So Kodak has gone to the wall. The once giant of the photographic industry has shuffled off this mortal coil. It's a shame. They're the first brand in photography I can remember from my childhood. You know I can still see that familiar logo on my grandmother's shelf.
There's a lesson or three in the story of Kodak's demise. Just as Kodak needed to future proof their business, you need to change your mindset and set out to future proof your online marketing strategy.
1) Be Open to Change
Kodak kept coming up with new products but they got stuck in the box of thinking as they've always done. Although they were first to discover digital technology in the 70s, they didn't follow up on their breakthroughs and stuck to what they saw as profitable markets: film.
It's easy to fail because it takes tremendous resources, creativity and vision to look to the future whilst you serve your existing business in the here and now.
As the Net disrupts traditional communication and marketing channels, you as a business owner must not assume that just because one kind of online marketing strategy works now that it will continue to work tomorrow, next week or six months from now. That would be foolish.
Look at all the bookstores that have gone the way of the DoDo because they thought that a high street store would continue to be a viable business model. Kodak made a similar mistake believing in the future viability of film and digital picture frames.
Let's face it: business models change. The value of products shift.
Similarly, the tactics that might make you a success with online marketing right will in all likelihood not last.
Nevertheless, here at in the early days of 2012 I think you need to embrace new ways of marketing. Don't fear them. And don't necessarily throw a stack of money at them or at least not until you know what works. Why not explore what new technologies can do to help you communicate. Spend some time each week keeping in touch. Sure, don't let it distract you from doing your job, but put some time aside to keep up with what's happening out there.
And if you can't find the time to do it, get someone else to do it for you.
2) Don't Stand Still
Just because Kodak were great once it didn't mean they stayed great in the eyes of the consumer.
The nature of the web and online marketing today is instant. If you're not updating, participating, staying fresh you won't be read, watched or listened to.
This is a massive challenge to small businesses who don't necessarily have the time or staff to handle this. Sure, if you can do it yourself then great. But Content creation takes a particular creative mindset, adherence to strategic goals, and dogged determination to keep going.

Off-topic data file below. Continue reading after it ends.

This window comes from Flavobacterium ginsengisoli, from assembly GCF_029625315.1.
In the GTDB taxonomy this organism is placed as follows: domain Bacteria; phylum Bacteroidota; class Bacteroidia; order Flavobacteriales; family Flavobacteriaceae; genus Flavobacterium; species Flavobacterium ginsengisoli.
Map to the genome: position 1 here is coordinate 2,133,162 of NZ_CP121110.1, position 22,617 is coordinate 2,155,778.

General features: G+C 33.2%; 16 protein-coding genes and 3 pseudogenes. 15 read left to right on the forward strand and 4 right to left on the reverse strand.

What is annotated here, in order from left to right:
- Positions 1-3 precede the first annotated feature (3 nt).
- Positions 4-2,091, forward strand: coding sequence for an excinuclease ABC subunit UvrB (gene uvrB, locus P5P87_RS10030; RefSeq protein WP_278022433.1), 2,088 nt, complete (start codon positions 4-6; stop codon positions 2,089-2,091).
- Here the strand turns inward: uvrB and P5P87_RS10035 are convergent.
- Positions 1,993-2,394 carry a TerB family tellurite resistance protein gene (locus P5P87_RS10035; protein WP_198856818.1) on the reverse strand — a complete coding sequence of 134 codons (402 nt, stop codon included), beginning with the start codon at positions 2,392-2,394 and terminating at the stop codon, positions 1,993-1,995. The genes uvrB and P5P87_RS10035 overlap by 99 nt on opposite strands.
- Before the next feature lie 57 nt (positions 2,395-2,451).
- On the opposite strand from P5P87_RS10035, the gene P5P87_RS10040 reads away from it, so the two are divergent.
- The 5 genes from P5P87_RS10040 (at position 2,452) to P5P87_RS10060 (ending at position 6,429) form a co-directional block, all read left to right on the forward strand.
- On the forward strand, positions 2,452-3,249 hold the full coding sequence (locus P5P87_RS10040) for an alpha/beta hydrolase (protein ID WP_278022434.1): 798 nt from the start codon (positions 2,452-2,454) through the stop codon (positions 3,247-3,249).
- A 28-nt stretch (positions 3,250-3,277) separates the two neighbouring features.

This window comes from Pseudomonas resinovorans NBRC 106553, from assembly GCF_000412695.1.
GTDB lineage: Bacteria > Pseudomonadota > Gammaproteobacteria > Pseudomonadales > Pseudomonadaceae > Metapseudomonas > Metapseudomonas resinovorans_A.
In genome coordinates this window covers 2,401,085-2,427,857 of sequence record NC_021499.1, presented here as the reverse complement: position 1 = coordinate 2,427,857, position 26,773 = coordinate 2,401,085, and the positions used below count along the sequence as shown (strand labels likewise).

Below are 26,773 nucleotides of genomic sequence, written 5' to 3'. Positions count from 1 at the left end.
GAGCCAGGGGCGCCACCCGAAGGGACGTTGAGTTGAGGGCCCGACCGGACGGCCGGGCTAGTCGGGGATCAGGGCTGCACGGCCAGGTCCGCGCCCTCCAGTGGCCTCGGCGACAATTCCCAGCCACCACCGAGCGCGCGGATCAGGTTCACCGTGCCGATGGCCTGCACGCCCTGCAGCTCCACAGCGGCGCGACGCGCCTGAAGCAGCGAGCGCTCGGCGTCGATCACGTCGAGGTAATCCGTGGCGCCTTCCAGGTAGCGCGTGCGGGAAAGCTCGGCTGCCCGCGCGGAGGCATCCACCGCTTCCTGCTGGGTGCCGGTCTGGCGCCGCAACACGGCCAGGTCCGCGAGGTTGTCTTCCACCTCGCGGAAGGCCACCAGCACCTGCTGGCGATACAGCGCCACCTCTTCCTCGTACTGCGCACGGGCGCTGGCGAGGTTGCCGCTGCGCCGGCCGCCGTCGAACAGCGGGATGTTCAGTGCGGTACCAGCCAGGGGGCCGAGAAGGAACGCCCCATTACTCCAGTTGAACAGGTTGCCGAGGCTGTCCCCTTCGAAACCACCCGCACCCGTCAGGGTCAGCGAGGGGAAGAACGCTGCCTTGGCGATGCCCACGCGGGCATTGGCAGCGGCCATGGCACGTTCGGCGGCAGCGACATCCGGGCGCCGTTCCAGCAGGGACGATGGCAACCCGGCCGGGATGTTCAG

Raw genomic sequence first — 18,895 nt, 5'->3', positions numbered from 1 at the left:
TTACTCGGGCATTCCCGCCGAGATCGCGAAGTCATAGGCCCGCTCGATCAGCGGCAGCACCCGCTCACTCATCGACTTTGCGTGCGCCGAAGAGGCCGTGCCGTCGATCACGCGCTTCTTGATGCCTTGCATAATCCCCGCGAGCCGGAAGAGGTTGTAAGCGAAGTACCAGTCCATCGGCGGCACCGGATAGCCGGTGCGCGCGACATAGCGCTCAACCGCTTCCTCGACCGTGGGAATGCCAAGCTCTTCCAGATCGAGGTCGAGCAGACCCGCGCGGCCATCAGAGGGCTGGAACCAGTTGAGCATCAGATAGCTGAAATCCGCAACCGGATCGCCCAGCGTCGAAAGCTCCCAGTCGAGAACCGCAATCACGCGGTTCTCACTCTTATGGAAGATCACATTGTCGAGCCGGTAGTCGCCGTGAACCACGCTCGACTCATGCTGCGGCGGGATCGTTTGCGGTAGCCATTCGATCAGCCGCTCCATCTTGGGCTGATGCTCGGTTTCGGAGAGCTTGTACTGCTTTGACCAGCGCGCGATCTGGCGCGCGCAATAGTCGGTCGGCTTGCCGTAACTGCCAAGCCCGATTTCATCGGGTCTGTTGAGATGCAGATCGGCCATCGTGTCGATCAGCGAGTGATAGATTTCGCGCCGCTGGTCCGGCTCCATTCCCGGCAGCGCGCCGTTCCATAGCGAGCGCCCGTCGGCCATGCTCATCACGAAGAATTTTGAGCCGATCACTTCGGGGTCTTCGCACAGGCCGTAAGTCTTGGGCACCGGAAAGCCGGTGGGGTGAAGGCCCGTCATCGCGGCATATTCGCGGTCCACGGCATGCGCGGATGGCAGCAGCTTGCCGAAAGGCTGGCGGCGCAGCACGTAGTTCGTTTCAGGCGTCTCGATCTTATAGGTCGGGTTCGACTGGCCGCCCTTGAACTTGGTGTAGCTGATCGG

More and more small businesses are going to have to turn to creative content providers to keep them afloat in terms of content marketing. No doubt about that. If you're a dog trainer, an accountant, a team of translators, or a café you don't have time to blog, podcast, create ebooks, videos and so on with the kind of frequency that will keep you seen even if you get noticed in the first place.
Remember: your business blog, Facebook Page, podcast will diminish in value if you do not nurture these channels.
Since adopting Tweet Old Post I've seen a 30 percent increase in the number of episodes of my podcast that are downloaded!
So you need to be prepared to change and also change quickly where and when necessary.
3) Be Bold, Be beautiful
Perhaps one of the things that hammered a nail into the Kodak coffin was that their cameras just weren't sexy enough.
Sure, they worked and had an array of functions; trouble was many of them just didn't look cool compared to their competitors. Before they knew it Panasonic, Canon and Nikon had flooded the market with a variety of point and shoot cameras that not only took great pictures but also looked cool.
And then of course mobile phones started to overtake the point and shoot camera. Imagine if Kodak had partnered with Apple to develop the best lens for the iPhone. Where would they be now?
When it comes to your online presence remember to be bold and to reevaluate your online presence, your website, your branding with regularity. This doesn't mean you need to change this way and that at every turn. But it's important you remain current and prepared to stand out. Apple didn't always ooze white and brushed metal; they had a hideous multicoloured logo back in the old days !
When new channels arrive that look and sound different, explore what they can do. Five years ago no one was talking about smart phone apps. Now look at us. Businesses left right and centre are trying to figure out ways to get on mobile devices.
Kodak may well rise from the flames. Maybe not.
When it comes to how your business exists online, make sure that you don't stick your head in the sand, make sure you don't keep learning and definitely get past thinking that it will ever stay the same.
If history has taught us anything it's that those that were once great don't always stay great. Just ask Kodak.